Gov. Ivey issues stay-at-home order for Alabama
By ALEC ETHEREDGE | Managing Editor
A week shy of a month into Alabama’s battle with COVID-19, Gov. Kay Ivey issued a stay-at-home order for the state on Friday, April 3, to try and curb the spread of the novel coronavirus.
The order will go into effect on Saturday, April 4 at 5 p.m. and will last until April 30 at 5 p.m. when it will be determined if it needs to continue.
This comes a week after the governor announced the closure of non-essential businesses across the state on Friday, March 27, as part of a “Safer-at-Home” order that included the closure of non-essential businesses until at least April 17.
But, with more than 1,400 cases statewide, including 38 reported deaths and 17 confirmed statewide and 107 confirmed cases in Shelby County, the order comes as a means of slowing and hopefully stopping the virus’ deadly trek.
“I’ve said we would keep all options on the table for how we would respond and when we would do more,” Ivey said. “Alabama is seeing an increasing number of positive tests every day. Our expected surge in hospitalization will occur in about two or three weeks and those patients are the ones that will become infected in the next few days. So folks, we need to extend our health orders now.”
Ivey said the previous attempts to flatten the curve in the state weren’t enough and “that’s why we are taking this drastic step.”
“Late yesterday afternoon, it became obvious that more has to be done,” Ivey said. “April stands to be very tough and potentially very deadly. COVID-19 is an eminent threat to our way of life and we are past urging people to stay at home, it is now the law.”
Ivey said you can still go out and get groceries and medicine, you can still order takeout food. You may also leave your house for dental, medical or surgery procedures, as well as government-funded services and automobile repair services.
You can also attend religious services if it features 10 people or less with 6 feet between everyone or if it is a drive-in service.
You can also leave your home to take care of others, work as part of an essential business, engage in outdoor activities, seek shelter, to see family or travel.
Essential businesses are as follows: Government operations, health-care providers and caregivers, infrastructure operations, manufacturing facilities, agricultural operations and farms, essential retailers to provide for your every day living like grocery stores, home improvement stores and gas stations, media operations, education operations, financial services, professional services like real estate, providers of basic necessities to economically disadvantaged populations, construction, public service, military or defense operations, essential services or product providers, religious entities, federally-designated critical infrastructure and support operations for essential businesses.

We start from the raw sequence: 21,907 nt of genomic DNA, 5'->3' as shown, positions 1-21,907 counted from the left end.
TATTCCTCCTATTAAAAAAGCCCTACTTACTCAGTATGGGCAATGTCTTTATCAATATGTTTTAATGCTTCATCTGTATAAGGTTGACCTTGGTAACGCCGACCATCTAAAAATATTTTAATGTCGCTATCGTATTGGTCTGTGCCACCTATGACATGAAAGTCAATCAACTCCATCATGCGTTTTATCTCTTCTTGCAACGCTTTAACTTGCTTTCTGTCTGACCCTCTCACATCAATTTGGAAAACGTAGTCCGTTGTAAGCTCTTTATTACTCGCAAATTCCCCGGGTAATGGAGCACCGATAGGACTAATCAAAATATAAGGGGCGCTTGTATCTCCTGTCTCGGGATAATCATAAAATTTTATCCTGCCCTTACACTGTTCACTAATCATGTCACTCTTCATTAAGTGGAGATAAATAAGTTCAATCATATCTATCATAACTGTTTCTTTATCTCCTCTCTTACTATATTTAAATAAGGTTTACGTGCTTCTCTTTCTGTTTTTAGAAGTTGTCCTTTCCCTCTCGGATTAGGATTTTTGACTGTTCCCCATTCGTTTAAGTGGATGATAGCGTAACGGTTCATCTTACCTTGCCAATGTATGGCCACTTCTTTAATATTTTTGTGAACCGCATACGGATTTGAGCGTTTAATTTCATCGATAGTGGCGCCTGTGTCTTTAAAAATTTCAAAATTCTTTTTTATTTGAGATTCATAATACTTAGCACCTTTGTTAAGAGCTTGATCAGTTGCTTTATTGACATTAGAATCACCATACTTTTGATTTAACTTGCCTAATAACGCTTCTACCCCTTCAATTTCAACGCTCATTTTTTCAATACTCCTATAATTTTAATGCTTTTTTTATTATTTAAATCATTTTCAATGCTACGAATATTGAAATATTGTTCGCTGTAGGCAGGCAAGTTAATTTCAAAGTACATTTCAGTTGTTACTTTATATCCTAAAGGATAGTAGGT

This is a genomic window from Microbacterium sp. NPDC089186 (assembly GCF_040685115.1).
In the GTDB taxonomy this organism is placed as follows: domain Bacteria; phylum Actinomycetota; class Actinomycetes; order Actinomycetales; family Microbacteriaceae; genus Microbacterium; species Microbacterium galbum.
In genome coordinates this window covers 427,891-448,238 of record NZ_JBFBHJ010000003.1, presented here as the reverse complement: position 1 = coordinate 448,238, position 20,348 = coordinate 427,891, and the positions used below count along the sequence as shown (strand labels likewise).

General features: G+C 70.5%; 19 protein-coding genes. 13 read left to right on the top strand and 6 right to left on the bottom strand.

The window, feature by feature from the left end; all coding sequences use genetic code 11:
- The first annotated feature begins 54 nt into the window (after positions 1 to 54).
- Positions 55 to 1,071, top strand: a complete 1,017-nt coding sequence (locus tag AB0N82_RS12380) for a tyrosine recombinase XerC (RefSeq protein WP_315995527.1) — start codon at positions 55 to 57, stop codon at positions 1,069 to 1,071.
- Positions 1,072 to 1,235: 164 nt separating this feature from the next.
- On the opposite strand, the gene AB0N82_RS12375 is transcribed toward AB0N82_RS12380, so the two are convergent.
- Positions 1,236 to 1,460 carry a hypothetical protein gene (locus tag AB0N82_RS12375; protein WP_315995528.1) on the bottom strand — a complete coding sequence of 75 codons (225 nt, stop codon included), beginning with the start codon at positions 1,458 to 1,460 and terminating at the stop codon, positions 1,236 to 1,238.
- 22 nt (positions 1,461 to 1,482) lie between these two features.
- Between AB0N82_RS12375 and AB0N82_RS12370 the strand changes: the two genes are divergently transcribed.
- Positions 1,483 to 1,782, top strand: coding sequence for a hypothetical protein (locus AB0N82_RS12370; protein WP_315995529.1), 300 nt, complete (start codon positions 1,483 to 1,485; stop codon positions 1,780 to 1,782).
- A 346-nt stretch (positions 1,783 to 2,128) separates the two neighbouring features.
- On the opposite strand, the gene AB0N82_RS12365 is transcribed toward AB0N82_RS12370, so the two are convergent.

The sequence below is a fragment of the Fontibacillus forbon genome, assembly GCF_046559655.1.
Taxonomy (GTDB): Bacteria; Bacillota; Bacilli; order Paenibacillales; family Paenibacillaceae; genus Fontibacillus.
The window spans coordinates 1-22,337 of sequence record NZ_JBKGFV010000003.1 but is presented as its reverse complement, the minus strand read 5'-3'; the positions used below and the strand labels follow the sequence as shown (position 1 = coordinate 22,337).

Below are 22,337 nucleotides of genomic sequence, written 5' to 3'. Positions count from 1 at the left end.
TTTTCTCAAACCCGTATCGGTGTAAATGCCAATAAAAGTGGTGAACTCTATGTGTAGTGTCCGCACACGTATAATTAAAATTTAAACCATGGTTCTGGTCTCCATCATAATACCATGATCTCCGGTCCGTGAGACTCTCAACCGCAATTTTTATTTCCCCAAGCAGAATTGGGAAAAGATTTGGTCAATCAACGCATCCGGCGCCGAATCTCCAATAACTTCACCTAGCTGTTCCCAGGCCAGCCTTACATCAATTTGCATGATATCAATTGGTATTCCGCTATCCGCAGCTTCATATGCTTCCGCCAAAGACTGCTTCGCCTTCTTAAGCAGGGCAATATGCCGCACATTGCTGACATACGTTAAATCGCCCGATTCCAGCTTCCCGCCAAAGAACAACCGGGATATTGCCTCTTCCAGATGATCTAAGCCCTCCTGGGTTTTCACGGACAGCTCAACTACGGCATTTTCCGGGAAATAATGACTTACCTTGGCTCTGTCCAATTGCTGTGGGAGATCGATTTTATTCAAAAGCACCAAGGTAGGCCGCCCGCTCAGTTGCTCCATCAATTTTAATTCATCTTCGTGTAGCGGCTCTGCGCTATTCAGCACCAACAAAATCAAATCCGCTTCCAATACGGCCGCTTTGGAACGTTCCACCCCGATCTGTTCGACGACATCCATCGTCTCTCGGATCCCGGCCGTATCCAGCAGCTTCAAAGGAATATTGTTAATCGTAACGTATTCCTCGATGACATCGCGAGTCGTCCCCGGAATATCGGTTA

There will be changes to how essential businesses handle occupancy and social distancing.
Occupancy will be limited to 50 percent of the normal occupancy load and employees must keep patrons from congregating and for them to stay 6 feet apart.
“Basically, we need people to stay at home,” said Alabama State Health officer Dr. Scott Harris. “People are ordered to stay at home except for these essential services. Certainly we understand there are reasons people need to get out, but the default position for everyone is that they need to stay at home. We need to stay at home if at all possible. The best way to stop the transmission of this disease is to stay 6 feet apart.”
Entertainment venues and close-contact service providers will remain closed to the public including places like hair salons and barbershops, spas, fitness centers, theaters, concert venues, museums and more.
“EMA shared with us metrics that they got from cell phones and it showed people were not paying attention to previous orders that we asked them to abide by,” Ivey said. “Bottom line is folks are just not paying attention.”
If you break the order, it is equivalent to a class-c misdemeanor, which would mean a fine of up to $500 and every day would be a new offense.
“Today’s health order is an emergency rule of the department of public health, meaning as a result of Alabama law, it carries the full weight of our law,” Alabama Attorney General Steve Marshall said. “Yes, this order can be enforced criminally. However, it is my hope that all Alabamians hear me when I say this, it is our hope that these laws do not have to be enforced criminally against any individual or business.”
He said they just want willful compliance and for everybody to work together to get through a difficult time.
“This is an order for people to stay at home, except for those essential reasons that they can travel for.”
Ivey urged people to take this seriously and to stay at home unless you absolutely need to leave for an essential reason.
The full order issued by Ivey can be seen by clicking here.
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